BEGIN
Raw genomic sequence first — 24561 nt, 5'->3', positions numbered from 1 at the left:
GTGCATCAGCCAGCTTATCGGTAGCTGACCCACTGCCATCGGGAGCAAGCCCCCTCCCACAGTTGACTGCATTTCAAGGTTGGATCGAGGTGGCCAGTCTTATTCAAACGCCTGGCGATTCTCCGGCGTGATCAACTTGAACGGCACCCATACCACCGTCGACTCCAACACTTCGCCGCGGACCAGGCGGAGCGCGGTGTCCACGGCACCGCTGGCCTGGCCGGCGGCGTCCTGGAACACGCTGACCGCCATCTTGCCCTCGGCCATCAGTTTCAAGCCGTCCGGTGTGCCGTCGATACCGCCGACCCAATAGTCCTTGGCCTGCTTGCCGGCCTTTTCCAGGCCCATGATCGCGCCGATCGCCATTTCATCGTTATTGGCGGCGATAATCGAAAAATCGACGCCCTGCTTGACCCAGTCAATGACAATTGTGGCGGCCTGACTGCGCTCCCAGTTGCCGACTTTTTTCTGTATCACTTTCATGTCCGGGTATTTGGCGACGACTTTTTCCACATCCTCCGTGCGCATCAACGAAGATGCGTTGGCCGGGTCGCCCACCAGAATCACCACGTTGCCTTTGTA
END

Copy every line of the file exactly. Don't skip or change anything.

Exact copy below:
Raw genomic sequence first — 24561 nt, 5'->3', positions numbered from 1 at the left:
GTGCATCAGCCAGCTTATCGGTAGCTGACCCACTGCCATCGGGAGCAAGCCCCCTCCCACAGTTGACTGCATTTCAAGGTTGGATCGAGGTGGCCAGTCTTATTCAAACGCCTGGCGATTCTCCGGCGTGATCAACTTGAACGGCACCCATACCACCGTCGACTCCAACACTTCGCCGCGGACCAGGCGGAGCGCGGTGTCCACGGCACCGCTGGCCTGGCCGGCGGCGTCCTGGAACACGCTGACCGCCATCTTGCCCTCGGCCATCAGTTTCAAGCCGTCCGGTGTGCCGTCGATACCGCCGACCCAATAGTCCTTGGCCTGCTTGCCGGCCTTTTCCAGGCCCATGATCGCGCCGATCGCCATTTCATCGTTATTGGCGGCGATAATCGAAAAATCGACGCCCTGCTTGACCCAGTCAATGACAATTGTGGCGGCCTGACTGCGCTCCCAGTTGCCGACTTTTTTCTGTATCACTTTCATGTCCGGGTATTTGGCGACGACTTTTTCCACATCCTCCGTGCGCATCAACGAAGATGCGTTGGCCGGGTCGCCCACCAGAATCACCACGTTGCCTTTGTA